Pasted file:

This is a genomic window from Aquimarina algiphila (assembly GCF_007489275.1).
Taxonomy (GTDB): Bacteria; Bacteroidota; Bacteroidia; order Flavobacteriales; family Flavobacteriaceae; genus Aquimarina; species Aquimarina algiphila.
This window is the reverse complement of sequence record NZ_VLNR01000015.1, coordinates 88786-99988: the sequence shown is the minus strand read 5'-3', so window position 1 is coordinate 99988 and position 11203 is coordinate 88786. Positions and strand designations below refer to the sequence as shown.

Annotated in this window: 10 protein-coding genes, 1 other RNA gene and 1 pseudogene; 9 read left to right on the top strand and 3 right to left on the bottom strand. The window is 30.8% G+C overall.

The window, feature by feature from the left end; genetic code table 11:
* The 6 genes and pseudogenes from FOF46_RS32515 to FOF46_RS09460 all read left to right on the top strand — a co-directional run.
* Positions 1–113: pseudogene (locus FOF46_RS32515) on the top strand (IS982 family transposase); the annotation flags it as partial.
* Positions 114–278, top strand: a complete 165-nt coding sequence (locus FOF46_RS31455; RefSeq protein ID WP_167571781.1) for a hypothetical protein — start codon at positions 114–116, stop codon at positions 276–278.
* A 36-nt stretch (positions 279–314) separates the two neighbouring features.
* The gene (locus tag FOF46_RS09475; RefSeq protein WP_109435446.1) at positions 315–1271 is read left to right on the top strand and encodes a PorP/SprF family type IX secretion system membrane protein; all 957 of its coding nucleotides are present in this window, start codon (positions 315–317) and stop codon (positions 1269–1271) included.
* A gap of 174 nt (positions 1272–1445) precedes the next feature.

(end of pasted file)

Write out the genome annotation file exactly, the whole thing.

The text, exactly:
This is a genomic window from Aquimarina algiphila (assembly GCF_007489275.1).
Taxonomy (GTDB): Bacteria; Bacteroidota; Bacteroidia; order Flavobacteriales; family Flavobacteriaceae; genus Aquimarina; species Aquimarina algiphila.
This window is the reverse complement of sequence record NZ_VLNR01000015.1, coordinates 88786-99988: the sequence shown is the minus strand read 5'-3', so window position 1 is coordinate 99988 and position 11203 is coordinate 88786. Positions and strand designations below refer to the sequence as shown.

Annotated in this window: 10 protein-coding genes, 1 other RNA gene and 1 pseudogene; 9 read left to right on the top strand and 3 right to left on the bottom strand. The window is 30.8% G+C overall.

The window, feature by feature from the left end; genetic code table 11:
* The 6 genes and pseudogenes from FOF46_RS32515 to FOF46_RS09460 all read left to right on the top strand — a co-directional run.
* Positions 1–113: pseudogene (locus FOF46_RS32515) on the top strand (IS982 family transposase); the annotation flags it as partial.
* Positions 114–278, top strand: a complete 165-nt coding sequence (locus FOF46_RS31455; RefSeq protein ID WP_167571781.1) for a hypothetical protein — start codon at positions 114–116, stop codon at positions 276–278.
* A 36-nt stretch (positions 279–314) separates the two neighbouring features.
* The gene (locus tag FOF46_RS09475; RefSeq protein WP_109435446.1) at positions 315–1271 is read left to right on the top strand and encodes a PorP/SprF family type IX secretion system membrane protein; all 957 of its coding nucleotides are present in this window, start codon (positions 315–317) and stop codon (positions 1269–1271) included.
* A gap of 174 nt (positions 1272–1445) precedes the next feature.